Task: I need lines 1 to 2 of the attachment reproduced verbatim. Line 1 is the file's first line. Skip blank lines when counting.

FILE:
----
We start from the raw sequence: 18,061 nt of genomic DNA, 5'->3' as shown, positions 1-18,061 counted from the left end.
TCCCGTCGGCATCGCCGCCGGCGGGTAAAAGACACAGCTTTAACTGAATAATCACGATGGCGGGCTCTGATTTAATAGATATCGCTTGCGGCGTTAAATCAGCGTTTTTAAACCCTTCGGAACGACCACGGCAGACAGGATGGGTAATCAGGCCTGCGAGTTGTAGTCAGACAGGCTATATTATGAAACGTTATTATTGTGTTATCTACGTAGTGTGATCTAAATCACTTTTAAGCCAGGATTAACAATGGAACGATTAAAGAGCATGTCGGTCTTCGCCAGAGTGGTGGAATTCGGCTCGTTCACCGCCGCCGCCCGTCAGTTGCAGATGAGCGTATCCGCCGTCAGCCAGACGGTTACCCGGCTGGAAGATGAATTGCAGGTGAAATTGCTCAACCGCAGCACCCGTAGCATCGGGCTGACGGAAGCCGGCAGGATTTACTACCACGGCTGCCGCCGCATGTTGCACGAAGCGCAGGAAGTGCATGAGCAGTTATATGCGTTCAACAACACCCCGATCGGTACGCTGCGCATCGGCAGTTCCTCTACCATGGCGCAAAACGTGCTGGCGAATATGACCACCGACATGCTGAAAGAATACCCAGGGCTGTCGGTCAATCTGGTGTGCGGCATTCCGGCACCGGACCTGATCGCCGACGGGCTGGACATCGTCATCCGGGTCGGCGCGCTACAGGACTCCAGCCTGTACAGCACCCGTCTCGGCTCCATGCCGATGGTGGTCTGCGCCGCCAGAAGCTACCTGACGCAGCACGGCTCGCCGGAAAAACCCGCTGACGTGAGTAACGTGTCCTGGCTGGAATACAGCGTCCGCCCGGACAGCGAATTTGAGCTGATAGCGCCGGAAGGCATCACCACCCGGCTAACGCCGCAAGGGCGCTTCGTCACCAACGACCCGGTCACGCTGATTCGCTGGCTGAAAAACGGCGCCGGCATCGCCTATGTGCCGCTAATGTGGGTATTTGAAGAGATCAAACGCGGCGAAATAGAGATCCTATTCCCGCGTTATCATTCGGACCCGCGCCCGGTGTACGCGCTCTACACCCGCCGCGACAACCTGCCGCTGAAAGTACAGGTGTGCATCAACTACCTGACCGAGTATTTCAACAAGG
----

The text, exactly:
We start from the raw sequence: 18,061 nt of genomic DNA, 5'->3' as shown, positions 1-18,061 counted from the left end.
TCCCGTCGGCATCGCCGCCGGCGGGTAAAAGACACAGCTTTAACTGAATAATCACGATGGCGGGCTCTGATTTAATAGATATCGCTTGCGGCGTTAAATCAGCGTTTTTAAACCCTTCGGAACGACCACGGCAGACAGGATGGGTAATCAGGCCTGCGAGTTGTAGTCAGACAGGCTATATTATGAAACGTTATTATTGTGTTATCTACGTAGTGTGATCTAAATCACTTTTAAGCCAGGATTAACAATGGAACGATTAAAGAGCATGTCGGTCTTCGCCAGAGTGGTGGAATTCGGCTCGTTCACCGCCGCCGCCCGTCAGTTGCAGATGAGCGTATCCGCCGTCAGCCAGACGGTTACCCGGCTGGAAGATGAATTGCAGGTGAAATTGCTCAACCGCAGCACCCGTAGCATCGGGCTGACGGAAGCCGGCAGGATTTACTACCACGGCTGCCGCCGCATGTTGCACGAAGCGCAGGAAGTGCATGAGCAGTTATATGCGTTCAACAACACCCCGATCGGTACGCTGCGCATCGGCAGTTCCTCTACCATGGCGCAAAACGTGCTGGCGAATATGACCACCGACATGCTGAAAGAATACCCAGGGCTGTCGGTCAATCTGGTGTGCGGCATTCCGGCACCGGACCTGATCGCCGACGGGCTGGACATCGTCATCCGGGTCGGCGCGCTACAGGACTCCAGCCTGTACAGCACCCGTCTCGGCTCCATGCCGATGGTGGTCTGCGCCGCCAGAAGCTACCTGACGCAGCACGGCTCGCCGGAAAAACCCGCTGACGTGAGTAACGTGTCCTGGCTGGAATACAGCGTCCGCCCGGACAGCGAATTTGAGCTGATAGCGCCGGAAGGCATCACCACCCGGCTAACGCCGCAAGGGCGCTTCGTCACCAACGACCCGGTCACGCTGATTCGCTGGCTGAAAAACGGCGCCGGCATCGCCTATGTGCCGCTAATGTGGGTATTTGAAGAGATCAAACGCGGCGAAATAGAGATCCTATTCCCGCGTTATCATTCGGACCCGCGCCCGGTGTACGCGCTCTACACCCGCCGCGACAACCTGCCGCTGAAAGTACAGGTGTGCATCAACTACCTGACCGAGTATTTCAACAAGG